Sitting On Top Of The World

Three PNC Plaza is a city living dream

Once again, Forbes magazine has crowned Pittsburgh as “America’s most livable city.” Historically known for steel production, river trade and black smoke, the Central Business District has been restored and regenerated into an area of magnificent importance. Thousands of people now call downtown home, and the seams of this convenient neighborhood are splitting with restaurants, cultural amenities, sporting venues and high-rise apartment buildings.

New on the block

The Residences at Three PNC Plaza grace the top ten floors of this remarkable, multi-use glass tower, which are stacked atop offices and a hotel. LEED® certified under the U.S. Green Building Council, the structure will be the largest environmentally-friendly, mixed-use building in the country.

For one young couple, Three PNC offered the perfect city living they were looking for. Newly married, the owners were frequent visitors of the downtown area. They often found themselves heading in to see Penguins games, the Steelers, and theater shows, so they thought, “Why not live here?” A panoramic view of the river, and having Market Square in the back yard were key motivators in the decision to drop anchor here.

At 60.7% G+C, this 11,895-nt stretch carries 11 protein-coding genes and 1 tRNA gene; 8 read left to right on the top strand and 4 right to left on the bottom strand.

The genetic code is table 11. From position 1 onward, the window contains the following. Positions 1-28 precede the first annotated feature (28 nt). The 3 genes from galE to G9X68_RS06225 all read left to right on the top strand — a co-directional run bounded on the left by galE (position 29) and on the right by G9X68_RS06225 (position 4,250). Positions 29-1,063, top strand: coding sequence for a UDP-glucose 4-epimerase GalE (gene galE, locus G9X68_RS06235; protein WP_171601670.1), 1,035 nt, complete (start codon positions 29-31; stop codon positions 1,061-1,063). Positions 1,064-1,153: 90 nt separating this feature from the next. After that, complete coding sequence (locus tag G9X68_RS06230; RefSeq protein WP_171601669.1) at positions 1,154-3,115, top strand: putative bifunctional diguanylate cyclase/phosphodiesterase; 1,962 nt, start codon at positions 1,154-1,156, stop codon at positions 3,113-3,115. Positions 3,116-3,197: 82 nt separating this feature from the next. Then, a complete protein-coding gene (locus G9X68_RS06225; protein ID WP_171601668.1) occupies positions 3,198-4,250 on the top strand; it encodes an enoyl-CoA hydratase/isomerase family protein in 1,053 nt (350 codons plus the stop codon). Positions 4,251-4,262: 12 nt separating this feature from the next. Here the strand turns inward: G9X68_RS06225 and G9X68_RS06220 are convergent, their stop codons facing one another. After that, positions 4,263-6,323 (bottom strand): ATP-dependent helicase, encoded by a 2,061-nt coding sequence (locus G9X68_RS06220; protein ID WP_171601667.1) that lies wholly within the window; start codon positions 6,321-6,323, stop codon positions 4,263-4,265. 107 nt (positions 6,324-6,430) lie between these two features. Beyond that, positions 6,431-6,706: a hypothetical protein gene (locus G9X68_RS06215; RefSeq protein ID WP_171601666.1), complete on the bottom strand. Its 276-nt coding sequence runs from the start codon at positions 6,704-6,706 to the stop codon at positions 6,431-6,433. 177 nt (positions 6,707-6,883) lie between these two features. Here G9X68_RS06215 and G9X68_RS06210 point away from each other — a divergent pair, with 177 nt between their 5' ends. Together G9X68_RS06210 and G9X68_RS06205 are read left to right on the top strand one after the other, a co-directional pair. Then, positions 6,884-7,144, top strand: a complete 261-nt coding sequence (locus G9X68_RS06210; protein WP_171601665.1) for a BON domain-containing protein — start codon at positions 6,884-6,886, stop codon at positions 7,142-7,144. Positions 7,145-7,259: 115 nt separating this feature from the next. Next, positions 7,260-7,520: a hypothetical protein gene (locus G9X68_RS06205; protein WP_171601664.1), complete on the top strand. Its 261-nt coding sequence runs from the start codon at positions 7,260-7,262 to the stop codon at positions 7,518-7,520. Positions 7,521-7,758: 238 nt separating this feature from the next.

The couple’s individual wants were reasonably in sync. “We both wanted big and open, with a less is more look,” says the owner. “Color was also important to us.” They worked with Randy Snell, of Archetype Design Studio on the 1,800-square-foot project. “Randy was our vision,” points out the homeowner. “We had the master plan in mind, and he gave us all the details.”

Seeing red

Red was a high priority on the owner’s want list, so Snell began by using the color on a focal structural column. Sitting dead center in the entertainment areas, he incorporated the boxy red column by wrapping it with a curved bar that he had covered in Italian glass mosaics, while a wine red, Tibetan rug, lines the Brazilian Cherry wood floors. Wanting to subtly divide the living and dining areas without blocking the view, the designer installed silver spun acrylic panels to be used as a visual separation.

A sprawling, Italian leather sectional, tempts friends and family to plunk down and watch a movie or sporting event on their 65-inch Runco Plasma television. Snell combined onyx and ebonized wenge wood to construct the one-of-a-kind coffee table.

Thanks to a bird’s-eye view into PNC Park, the couple can enjoy fireworks throughout the baseball season. “They launch them right below us,” the owner points out. “Most of them are eye level, but some don’t even reach this high.” The homeowner admits that he initially needed to adjust to the height, and would stand 3 feet back to look out. No longer an issue, he gazes out of his floor-to-ceiling windows and takes in the ever-changing urban landscape. The owner recalls a particular evening when he was having a beer with a buddy, and could see a storm in the distance. “It took about five to ten minutes to get here, and we just watched it roll in,” he remembers. “We became completely mesmerized, stopped talking and just watched it pass over us.”